Try the Proactive Formula

“The proactive formula is based on Kabbalah, which is Jewish mysticism. The first part of the formula is to pause and recognize your reactive behavior. The second one is to realize that your reaction to the problem is the actual focus, focusing on how you can heal your reaction. Next is recognizing that this situation is coming from this place of a lesson for you to choose something that is better for you. Lastly, it’s asking the divine—or a higher power, or your higher self, or whatever you want to call it, your soul — to give you a solution that’s proactive rather than reactive.”

Photo By: Fernando Samalot. Courtesy of Gutierrez

Use Pattern Interrupters

“Something that can help you reduce your reactivity from the moment a reaction comes into your life is a pattern interrupter: inserting a prayer, taking a walk [or] calling a good friend of yours that you can trust. It’s about doing something that will reduce the probability that you are going to react in a negative way. Let’s say someone’s trigger is they go back to this toxic guy who keeps on texting them who they know is not for them and keeps bringing down their worth, but they keep responding. Instead, you recognize the pattern, you observe, you go through that proactive formula, and then you do one proactive step, one pattern interrupter, that might make you pause before you text that person. So little by little, you start building those muscles so that you can start making choices that are more aligned to your higher self, your divine diosa self, versus that reactive unhealthy part of you.”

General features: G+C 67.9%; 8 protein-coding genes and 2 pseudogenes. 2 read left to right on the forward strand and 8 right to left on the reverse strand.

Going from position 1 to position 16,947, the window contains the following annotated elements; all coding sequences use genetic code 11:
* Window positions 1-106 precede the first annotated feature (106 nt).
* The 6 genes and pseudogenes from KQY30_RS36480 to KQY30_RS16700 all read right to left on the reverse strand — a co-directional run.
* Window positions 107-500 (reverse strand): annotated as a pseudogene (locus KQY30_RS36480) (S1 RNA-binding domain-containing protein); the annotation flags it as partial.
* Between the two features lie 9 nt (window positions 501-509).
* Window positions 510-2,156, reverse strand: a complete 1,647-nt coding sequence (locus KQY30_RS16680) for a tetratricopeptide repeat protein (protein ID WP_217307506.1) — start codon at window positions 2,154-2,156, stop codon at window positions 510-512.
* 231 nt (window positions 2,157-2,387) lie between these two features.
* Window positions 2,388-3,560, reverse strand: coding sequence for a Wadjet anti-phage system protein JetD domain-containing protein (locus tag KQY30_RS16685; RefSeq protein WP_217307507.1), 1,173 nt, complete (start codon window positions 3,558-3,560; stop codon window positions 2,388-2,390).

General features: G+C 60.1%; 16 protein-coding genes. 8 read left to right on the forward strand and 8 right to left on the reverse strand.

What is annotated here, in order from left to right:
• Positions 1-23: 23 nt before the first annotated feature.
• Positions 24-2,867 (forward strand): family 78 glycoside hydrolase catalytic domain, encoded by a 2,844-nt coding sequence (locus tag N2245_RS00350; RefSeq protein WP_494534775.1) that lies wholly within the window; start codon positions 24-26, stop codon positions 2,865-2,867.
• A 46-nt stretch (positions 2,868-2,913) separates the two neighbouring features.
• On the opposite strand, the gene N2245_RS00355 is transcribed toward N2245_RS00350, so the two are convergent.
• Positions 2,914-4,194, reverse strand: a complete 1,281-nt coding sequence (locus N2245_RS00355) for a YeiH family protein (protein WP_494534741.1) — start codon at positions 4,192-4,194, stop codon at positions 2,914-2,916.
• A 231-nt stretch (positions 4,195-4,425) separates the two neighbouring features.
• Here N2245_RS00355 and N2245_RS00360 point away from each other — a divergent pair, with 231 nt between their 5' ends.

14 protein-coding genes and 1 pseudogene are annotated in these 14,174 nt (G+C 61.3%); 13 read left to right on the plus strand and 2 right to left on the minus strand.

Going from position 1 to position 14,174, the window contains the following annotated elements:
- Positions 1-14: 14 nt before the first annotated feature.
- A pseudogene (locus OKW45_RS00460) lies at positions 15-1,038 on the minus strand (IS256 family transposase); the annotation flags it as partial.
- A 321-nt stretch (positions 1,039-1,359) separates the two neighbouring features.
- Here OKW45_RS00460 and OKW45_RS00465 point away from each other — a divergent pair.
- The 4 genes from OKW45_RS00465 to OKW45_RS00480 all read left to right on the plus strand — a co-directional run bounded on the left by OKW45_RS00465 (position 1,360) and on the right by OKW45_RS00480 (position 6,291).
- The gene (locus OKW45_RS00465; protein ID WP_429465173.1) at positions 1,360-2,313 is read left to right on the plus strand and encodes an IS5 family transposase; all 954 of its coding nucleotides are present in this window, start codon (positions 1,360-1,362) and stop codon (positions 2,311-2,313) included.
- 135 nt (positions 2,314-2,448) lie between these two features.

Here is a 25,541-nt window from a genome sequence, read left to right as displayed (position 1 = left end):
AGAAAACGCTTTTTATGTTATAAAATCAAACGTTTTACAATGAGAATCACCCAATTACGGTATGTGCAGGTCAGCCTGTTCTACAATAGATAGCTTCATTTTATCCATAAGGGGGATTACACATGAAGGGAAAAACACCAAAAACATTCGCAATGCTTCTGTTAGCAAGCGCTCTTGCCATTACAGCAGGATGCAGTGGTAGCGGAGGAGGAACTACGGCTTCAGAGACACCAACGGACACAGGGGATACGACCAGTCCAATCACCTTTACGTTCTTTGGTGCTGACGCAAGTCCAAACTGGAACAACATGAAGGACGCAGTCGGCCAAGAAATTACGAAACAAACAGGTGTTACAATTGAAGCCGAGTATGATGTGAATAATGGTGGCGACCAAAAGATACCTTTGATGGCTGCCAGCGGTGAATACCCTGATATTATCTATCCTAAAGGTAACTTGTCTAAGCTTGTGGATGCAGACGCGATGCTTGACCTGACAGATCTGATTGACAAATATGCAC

Get Professional Support

“We are pivoting into a new way of relating with people that’s more digital, and I think that we need more than ever a support system that allows us to have coping skills. This is a time for people wondering about therapy to try it out. We need to destigmatize mental health, depression and suicidal ideation, and get consistent support… When change happens, we need something to ground us. I pray that this book will be a tool during these times so that we can continue to have the support and exercises to help us manage our emotions in a healthier way.”

Turn to Ancestral Wisdom and Medicine

“It’s in the merging of the spiritual and the psychological worlds that we see so much more success. We know now that so much of what was deemed woo-woo spiritual practices that were passed down from our ancestors are actually proven now to be effective in science: working with the earth, praying [and] meditating. The white man in traditional psychotherapy, which is where a lot of our therapeutic principles come from, dismissed all of these things, but now we see that science is backing these practices. We know that there is power in meditation, that there is power in breathing exercises [and] that there is power in connecting with the earth.”

I Am Diosa” is available for purchase where books are sold.